Present Tense

[Apologies to everyone, expecially Zelmocaster, for taking so long to get this pulled together.  Has it really been over a week?  I guess Mr. Calendar says so. It’s been a while since I wrote, and having a tough time finding a way into this post….]

Hey, remember a while back when I wrote about seeing Matthew Sweet play at Shank Hall, doing a full album set of “Girlfriend”?  After the show, we saw the members of the Shoes hanging around, not at all surprising to see them show up.  I hope they got a chance to hang with one of their (followers?  Contemporaries?) after.  At the time, they had just released the stellar new album “Ignition” and I wanted to ask if they were going to do any shows, but I didn’t bother them.  I would find out eventually, I was certain.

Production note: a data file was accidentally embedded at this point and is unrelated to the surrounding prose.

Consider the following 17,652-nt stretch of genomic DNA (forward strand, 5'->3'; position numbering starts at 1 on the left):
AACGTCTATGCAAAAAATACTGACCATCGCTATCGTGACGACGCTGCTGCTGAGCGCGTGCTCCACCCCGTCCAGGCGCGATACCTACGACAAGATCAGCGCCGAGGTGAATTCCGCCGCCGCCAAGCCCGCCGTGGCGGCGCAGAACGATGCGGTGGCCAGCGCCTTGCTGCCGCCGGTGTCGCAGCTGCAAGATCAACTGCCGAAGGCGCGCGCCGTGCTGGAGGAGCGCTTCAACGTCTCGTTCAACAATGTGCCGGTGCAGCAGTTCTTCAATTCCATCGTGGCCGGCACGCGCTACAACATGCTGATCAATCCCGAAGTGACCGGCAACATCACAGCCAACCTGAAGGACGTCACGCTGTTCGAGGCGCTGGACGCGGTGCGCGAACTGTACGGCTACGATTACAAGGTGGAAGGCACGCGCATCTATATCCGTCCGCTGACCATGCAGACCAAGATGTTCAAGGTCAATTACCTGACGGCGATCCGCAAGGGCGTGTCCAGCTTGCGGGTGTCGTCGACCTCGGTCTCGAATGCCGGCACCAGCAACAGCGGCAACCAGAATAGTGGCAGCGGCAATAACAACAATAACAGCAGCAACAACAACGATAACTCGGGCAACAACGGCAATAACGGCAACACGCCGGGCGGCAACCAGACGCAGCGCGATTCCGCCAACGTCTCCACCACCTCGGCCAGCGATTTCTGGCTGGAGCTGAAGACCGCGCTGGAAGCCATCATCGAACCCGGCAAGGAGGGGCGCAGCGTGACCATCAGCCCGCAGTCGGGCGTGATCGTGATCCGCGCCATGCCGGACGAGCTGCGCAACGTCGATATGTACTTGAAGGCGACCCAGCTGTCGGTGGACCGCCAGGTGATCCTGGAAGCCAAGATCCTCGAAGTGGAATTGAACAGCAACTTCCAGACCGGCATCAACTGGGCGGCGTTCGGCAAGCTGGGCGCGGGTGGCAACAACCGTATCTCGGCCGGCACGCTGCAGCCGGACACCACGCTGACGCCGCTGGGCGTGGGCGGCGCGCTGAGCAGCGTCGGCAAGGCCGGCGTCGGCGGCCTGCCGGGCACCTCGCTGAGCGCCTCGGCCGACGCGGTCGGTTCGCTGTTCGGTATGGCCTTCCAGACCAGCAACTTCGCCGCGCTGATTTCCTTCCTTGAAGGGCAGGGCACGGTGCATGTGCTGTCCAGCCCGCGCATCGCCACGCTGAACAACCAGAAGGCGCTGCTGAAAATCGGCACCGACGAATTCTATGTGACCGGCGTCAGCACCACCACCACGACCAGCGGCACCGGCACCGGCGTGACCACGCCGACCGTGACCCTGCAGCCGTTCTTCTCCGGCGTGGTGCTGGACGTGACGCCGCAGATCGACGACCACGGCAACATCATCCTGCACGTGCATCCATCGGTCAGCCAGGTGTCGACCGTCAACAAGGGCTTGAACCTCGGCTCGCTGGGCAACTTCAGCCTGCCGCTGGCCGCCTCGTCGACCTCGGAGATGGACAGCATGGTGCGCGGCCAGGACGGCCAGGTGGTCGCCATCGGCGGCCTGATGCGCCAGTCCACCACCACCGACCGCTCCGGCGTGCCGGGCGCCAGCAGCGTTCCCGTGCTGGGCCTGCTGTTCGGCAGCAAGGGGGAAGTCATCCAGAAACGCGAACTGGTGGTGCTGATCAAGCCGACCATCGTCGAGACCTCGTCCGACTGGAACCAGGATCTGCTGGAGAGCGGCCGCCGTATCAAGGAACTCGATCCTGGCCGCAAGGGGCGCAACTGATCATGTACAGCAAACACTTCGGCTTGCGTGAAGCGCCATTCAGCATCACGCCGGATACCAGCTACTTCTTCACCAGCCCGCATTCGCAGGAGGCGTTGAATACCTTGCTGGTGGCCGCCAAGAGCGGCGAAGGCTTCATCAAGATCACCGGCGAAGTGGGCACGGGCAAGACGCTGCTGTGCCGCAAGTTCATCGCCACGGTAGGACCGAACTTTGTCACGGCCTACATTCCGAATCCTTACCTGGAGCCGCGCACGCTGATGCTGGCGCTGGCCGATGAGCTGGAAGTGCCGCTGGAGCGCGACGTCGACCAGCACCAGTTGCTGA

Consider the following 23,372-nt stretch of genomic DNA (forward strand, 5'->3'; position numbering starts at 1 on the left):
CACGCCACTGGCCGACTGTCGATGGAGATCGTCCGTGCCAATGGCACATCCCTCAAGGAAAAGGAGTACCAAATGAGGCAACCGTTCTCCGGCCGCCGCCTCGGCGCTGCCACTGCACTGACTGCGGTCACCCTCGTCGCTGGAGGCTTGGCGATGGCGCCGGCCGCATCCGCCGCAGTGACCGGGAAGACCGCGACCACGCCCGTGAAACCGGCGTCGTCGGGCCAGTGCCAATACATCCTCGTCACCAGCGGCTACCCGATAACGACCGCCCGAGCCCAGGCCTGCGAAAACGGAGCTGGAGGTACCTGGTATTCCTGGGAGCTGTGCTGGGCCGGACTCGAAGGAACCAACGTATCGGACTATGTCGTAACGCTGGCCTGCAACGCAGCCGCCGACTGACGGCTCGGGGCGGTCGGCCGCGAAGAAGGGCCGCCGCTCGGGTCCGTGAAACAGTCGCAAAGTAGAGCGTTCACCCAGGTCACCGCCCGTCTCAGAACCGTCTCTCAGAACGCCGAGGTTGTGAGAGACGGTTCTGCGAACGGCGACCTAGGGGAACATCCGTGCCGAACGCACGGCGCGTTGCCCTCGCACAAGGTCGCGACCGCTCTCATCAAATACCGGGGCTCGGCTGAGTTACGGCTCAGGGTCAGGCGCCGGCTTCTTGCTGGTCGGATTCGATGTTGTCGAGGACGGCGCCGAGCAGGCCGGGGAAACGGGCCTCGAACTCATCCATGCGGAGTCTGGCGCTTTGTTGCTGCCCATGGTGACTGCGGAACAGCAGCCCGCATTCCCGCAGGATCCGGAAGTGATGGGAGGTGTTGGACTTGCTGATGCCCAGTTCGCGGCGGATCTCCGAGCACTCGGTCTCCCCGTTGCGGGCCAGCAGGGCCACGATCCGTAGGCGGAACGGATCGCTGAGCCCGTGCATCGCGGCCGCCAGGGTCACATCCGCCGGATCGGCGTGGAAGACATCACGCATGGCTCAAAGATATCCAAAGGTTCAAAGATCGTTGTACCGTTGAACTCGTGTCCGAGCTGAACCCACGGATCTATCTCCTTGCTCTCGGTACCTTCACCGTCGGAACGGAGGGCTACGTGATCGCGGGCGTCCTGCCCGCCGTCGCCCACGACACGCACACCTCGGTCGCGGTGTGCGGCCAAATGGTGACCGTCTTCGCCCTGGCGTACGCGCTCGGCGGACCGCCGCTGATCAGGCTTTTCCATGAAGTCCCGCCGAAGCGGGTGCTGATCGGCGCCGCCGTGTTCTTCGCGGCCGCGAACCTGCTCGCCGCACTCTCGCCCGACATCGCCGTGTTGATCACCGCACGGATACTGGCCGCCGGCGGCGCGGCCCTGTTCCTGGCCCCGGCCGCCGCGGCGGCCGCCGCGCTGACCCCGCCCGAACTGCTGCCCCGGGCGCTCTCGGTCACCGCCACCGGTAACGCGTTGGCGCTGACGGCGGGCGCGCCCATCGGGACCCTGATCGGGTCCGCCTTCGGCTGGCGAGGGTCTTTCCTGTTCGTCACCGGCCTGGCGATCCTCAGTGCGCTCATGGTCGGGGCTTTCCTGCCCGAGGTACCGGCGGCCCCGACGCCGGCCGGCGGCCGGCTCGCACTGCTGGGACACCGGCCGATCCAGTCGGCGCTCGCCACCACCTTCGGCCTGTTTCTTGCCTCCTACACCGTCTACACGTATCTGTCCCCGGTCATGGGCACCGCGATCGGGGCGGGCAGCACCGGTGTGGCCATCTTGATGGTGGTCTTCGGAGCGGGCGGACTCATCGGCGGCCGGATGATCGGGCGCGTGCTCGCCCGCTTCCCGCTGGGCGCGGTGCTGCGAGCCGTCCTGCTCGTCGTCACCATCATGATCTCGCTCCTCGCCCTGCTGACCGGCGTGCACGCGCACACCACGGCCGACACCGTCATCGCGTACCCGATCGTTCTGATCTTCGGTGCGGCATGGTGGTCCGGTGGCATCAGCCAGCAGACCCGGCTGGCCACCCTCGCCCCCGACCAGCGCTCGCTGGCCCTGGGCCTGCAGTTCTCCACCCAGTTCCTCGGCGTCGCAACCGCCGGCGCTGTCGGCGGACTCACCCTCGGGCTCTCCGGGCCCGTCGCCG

I did, when I got an email from Zelmorama that said “SHOES!!!!!! I have your ticket!”  And it would be a Friday, so not a school night.

The opening band, Sugar Stems from Milwaukee, were a great, young band.  You know that song from the movie That Thing You Do, “That Thing You Do”?  (heh).  Well, it would have fit right into the setlist.  and the band seemed to be kind of star-struck, opening for power pop legends as they were.

But when Shoes hit the stage with a track from that recent album, I wondered if we had made the right choice; the harmonies were kind of for crap.  WTF, shoes?  I mean, I am not one that insists on note-perfect renditions, but the harmonies on these songs was kind of important, guys.